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For Christian Bliss, enrolling early is a no-brainer

The highly touted four star recruit will follow in the footsteps of fellow guards Malcolm Brodgon, Kihei Clark and electrify John Paul Jones Arena for years to come

<p>After making the call to come to Charlottesville in August, Bliss has fit in seamlessly with the team.</p>

After making the call to come to Charlottesville in August, Bliss has fit in seamlessly with the team.

Virginia basketball is going to look significantly different than it did last season — arguably for the better. Many familiar faces have left the program, but a new youth movement gives the roster all the potential in the world. Among the leaders of the new orange and blue will be Christian Bliss, a four-star point guard from Newtown, Pa. 

Bliss was originally a 2024 recruit, but reclassified to 2023 and will join the Cavaliers a year early as a redshirt freshman. He has the potential to start  in 2024 in what would have been his true freshman season — but with an extra year of practice under his belt. In the contemporary college basketball landscape, Bliss’ mental maturity to enroll early and redshirt is both rare and admirable.

“I just thought a year in college to prepare would help a lot,” Bliss said in an interview with the Cavalier Daily. “Developing physically and mentally is big. [Strength and Conditioning Coach] Mike Curtis is big for me, I gotta get bigger, stronger and quicker.” 

Having a year to develop both physically and mentally into an elite guard is highly valuable, instead of handling extensive minutes with only a few months of preparation. Bliss will be far ahead of his peers next year by doing so. The Cavaliers, in turn, will receive a polished guard that instantly raises their ceiling. Reece Beekman, Isaac McKneely and Dante Harris are all occupying heavy minutes at guard, meaning Bliss would spend a year of eligibility as the fourth option in the backcourt. Bliss will likely take Beekman’s spot as a starter when the latter goes on to the NBA.

Exciting fans even more, Bliss chose Virginia over offers from Villanova as well as Xavier and Miami, citing culture and opportunity. 

“Everything is authentic,” Bliss said. “The coaching staff, the community — I can grow as a player and as a person. Of course, I also have to say my ultimate goal is to win a championship and leave this place better than I found it.” 

In his 2021-22 high school campaign at the George School, the Cougars went 15-5, including a 5-3 conference record. In Bliss’ final season, he led the team to a 24-7 record, including a first- place 8-1 finish in the Friends Schools Conference. Wherever Bliss goes, team improvement follows. Pro Scholars Athletics Cardinals Coach Terrance Williams coached Bliss during his high school years and had nothing but high praise for him.

“What separates him from his peers are his worth ethic and desire to love everything that comes with the game of basketball,” Williams said.

As for on-court ability, Bliss shot a blistering 43 percent from three-point range in his final high school season. While some compared Bliss to former guard Kihei Clark, former guard Ty Jerome is definitely the better fit due to Bliss’ excellent shooting prowess. Furthering the comparison, Jerome also played with the PSA Cardinals in New York before attending Virginia, which is perhaps where Bliss learned the traits he plans to bring to the program.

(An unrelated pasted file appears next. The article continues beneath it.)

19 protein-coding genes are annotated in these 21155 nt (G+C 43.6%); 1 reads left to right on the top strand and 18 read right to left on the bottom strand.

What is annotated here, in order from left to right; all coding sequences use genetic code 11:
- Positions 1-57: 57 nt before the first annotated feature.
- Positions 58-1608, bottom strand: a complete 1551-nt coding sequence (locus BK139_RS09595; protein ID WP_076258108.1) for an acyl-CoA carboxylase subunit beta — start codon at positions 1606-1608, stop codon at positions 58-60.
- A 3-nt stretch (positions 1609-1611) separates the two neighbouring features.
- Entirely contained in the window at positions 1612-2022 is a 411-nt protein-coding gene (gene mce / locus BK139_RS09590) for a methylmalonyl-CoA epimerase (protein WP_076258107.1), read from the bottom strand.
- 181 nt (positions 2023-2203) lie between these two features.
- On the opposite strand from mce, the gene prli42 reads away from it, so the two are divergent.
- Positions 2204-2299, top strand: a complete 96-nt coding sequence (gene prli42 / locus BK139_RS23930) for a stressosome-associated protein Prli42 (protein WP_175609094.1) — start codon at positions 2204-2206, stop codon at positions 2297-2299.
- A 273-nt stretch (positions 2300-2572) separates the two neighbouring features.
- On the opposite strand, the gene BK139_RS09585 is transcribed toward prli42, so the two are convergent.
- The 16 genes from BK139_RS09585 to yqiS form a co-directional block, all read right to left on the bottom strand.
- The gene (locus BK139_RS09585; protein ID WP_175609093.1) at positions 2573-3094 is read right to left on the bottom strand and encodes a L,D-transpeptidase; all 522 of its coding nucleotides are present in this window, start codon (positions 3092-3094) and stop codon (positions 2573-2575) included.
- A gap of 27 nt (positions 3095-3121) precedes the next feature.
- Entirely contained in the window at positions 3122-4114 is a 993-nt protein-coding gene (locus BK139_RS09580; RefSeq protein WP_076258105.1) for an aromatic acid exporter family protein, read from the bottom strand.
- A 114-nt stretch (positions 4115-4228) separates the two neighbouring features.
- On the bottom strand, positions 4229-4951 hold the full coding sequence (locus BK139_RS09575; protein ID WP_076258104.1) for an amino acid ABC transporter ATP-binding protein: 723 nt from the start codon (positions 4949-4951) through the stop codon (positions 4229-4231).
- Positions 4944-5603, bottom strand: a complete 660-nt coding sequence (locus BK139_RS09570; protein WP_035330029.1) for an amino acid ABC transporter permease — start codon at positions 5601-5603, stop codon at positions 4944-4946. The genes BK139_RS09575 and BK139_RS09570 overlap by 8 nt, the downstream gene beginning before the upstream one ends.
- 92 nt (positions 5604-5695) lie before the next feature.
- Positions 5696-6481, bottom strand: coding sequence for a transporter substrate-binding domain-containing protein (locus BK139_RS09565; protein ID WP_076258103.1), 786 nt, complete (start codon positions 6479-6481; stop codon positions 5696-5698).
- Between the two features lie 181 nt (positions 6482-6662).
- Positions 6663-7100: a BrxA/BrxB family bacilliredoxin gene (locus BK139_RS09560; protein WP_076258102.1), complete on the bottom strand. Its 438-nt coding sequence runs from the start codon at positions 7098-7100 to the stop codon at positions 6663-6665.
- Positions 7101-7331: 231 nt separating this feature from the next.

“I will sacrifice for the team,” Bliss said. “I am a leader, a winner, and will make sure we are focused in all phases. We have to prepare to perform every day. We are going to give everything we have for the fans.” 

Bliss’ confidence fits the mold of aforementioned Cavalier legends. He is a team-first player who can also handle a majority of the scoring load to go alongside hyper-aggressive defense. 

Bliss was happy to praise his new teammates who will define the future of Virginia basketball — he said that the best shooter on the team is incoming sophomore transfer guard Andrew Rohde, a 6’6 secret weapon the Cavaliers will unleash this year. 

The inputs for success that Bliss has identified for Virginia are top-tier shooting with polished ball movement and the trademark Cavalier pack-line defense. Bliss himself embodies those crucial skills that are at the heart of Virginia basketball. 

Bliss is keeping an eye on the greater recruiting trail as well, with a convincing pitch to up-and-coming players with Virginia on their radar.

“This is a great place to develop,” Bliss said. “We have all the resources you need, you can go as far as you want. The coaches are always honest, it’s a great place to grow as a person and as a player.” 

Bliss told The Cavalier Daily exactly what fans wanted to hear regarding a recent team excursion. The team went whitewater rafting in West Virginia for the first time since the 2019 championship season, hoping that the parallels between the two teams will continue to be drawn on the court as well.

“I have great confidence that we are on the right path,” Bliss said when asked about parallels. “We are definitely capable of winning it all like those guys did.” 

The Cavaliers of this season and beyond are going to be a serious title contender, and make for more exhilarating basketball in Charlottesville. Though his contributions on the court will have to wait a year, Bliss is excited to make his mark — the future of Virginia basketball is incredibly bright.  

“I’m going to be a leader and push the guys,” Bliss said. “The work you do early defines you, it’s not just about one play. We can go far in March, as the standard at the University of Virginia is to win championships.”